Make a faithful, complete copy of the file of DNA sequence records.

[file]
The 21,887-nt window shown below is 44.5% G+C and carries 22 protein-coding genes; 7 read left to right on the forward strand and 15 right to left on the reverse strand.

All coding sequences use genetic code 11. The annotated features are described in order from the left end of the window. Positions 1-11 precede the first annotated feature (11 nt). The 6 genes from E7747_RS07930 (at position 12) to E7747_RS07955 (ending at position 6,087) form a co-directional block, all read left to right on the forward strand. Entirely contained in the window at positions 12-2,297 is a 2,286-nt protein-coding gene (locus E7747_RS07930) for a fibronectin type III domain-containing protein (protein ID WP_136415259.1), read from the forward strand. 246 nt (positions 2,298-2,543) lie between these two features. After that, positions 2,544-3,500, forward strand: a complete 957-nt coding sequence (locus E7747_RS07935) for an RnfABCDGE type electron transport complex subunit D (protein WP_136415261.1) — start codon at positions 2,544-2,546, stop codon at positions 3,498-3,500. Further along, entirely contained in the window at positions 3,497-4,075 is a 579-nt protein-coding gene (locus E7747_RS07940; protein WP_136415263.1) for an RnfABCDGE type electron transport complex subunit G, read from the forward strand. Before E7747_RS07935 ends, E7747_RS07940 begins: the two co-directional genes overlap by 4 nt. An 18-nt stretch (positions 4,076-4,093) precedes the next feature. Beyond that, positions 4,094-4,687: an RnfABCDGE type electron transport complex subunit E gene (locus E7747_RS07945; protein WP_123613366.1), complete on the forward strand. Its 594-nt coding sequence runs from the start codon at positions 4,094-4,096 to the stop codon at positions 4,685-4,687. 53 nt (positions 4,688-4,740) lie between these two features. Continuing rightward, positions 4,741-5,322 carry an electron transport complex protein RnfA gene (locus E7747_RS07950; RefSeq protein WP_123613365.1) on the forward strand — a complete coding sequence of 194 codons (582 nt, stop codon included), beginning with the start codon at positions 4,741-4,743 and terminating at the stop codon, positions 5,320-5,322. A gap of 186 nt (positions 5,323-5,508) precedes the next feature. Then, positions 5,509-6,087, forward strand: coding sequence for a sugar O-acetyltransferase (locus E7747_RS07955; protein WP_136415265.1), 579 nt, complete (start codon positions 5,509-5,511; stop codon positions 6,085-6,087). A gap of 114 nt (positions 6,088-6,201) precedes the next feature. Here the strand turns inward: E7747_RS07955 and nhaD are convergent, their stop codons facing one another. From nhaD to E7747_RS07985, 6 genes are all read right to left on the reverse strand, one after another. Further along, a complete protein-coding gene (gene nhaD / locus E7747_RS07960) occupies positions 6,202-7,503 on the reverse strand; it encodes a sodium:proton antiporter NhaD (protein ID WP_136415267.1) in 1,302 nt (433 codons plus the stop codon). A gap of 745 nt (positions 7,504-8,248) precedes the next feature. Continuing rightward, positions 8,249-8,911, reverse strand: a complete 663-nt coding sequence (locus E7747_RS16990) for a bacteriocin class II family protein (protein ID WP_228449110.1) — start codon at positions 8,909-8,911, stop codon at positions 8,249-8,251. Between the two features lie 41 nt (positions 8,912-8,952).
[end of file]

The 21,887-nt window shown below is 44.5% G+C and carries 22 protein-coding genes; 7 read left to right on the forward strand and 15 right to left on the reverse strand.

All coding sequences use genetic code 11. The annotated features are described in order from the left end of the window. Positions 1-11 precede the first annotated feature (11 nt). The 6 genes from E7747_RS07930 (at position 12) to E7747_RS07955 (ending at position 6,087) form a co-directional block, all read left to right on the forward strand. Entirely contained in the window at positions 12-2,297 is a 2,286-nt protein-coding gene (locus E7747_RS07930) for a fibronectin type III domain-containing protein (protein ID WP_136415259.1), read from the forward strand. 246 nt (positions 2,298-2,543) lie between these two features. After that, positions 2,544-3,500, forward strand: a complete 957-nt coding sequence (locus E7747_RS07935) for an RnfABCDGE type electron transport complex subunit D (protein WP_136415261.1) — start codon at positions 2,544-2,546, stop codon at positions 3,498-3,500. Further along, entirely contained in the window at positions 3,497-4,075 is a 579-nt protein-coding gene (locus E7747_RS07940; protein WP_136415263.1) for an RnfABCDGE type electron transport complex subunit G, read from the forward strand. Before E7747_RS07935 ends, E7747_RS07940 begins: the two co-directional genes overlap by 4 nt. An 18-nt stretch (positions 4,076-4,093) precedes the next feature. Beyond that, positions 4,094-4,687: an RnfABCDGE type electron transport complex subunit E gene (locus E7747_RS07945; protein WP_123613366.1), complete on the forward strand. Its 594-nt coding sequence runs from the start codon at positions 4,094-4,096 to the stop codon at positions 4,685-4,687. 53 nt (positions 4,688-4,740) lie between these two features. Continuing rightward, positions 4,741-5,322 carry an electron transport complex protein RnfA gene (locus E7747_RS07950; RefSeq protein WP_123613365.1) on the forward strand — a complete coding sequence of 194 codons (582 nt, stop codon included), beginning with the start codon at positions 4,741-4,743 and terminating at the stop codon, positions 5,320-5,322. A gap of 186 nt (positions 5,323-5,508) precedes the next feature. Then, positions 5,509-6,087, forward strand: coding sequence for a sugar O-acetyltransferase (locus E7747_RS07955; protein WP_136415265.1), 579 nt, complete (start codon positions 5,509-5,511; stop codon positions 6,085-6,087). A gap of 114 nt (positions 6,088-6,201) precedes the next feature. Here the strand turns inward: E7747_RS07955 and nhaD are convergent, their stop codons facing one another. From nhaD to E7747_RS07985, 6 genes are all read right to left on the reverse strand, one after another. Further along, a complete protein-coding gene (gene nhaD / locus E7747_RS07960) occupies positions 6,202-7,503 on the reverse strand; it encodes a sodium:proton antiporter NhaD (protein ID WP_136415267.1) in 1,302 nt (433 codons plus the stop codon). A gap of 745 nt (positions 7,504-8,248) precedes the next feature. Continuing rightward, positions 8,249-8,911, reverse strand: a complete 663-nt coding sequence (locus E7747_RS16990) for a bacteriocin class II family protein (protein ID WP_228449110.1) — start codon at positions 8,909-8,911, stop codon at positions 8,249-8,251. Between the two features lie 41 nt (positions 8,912-8,952).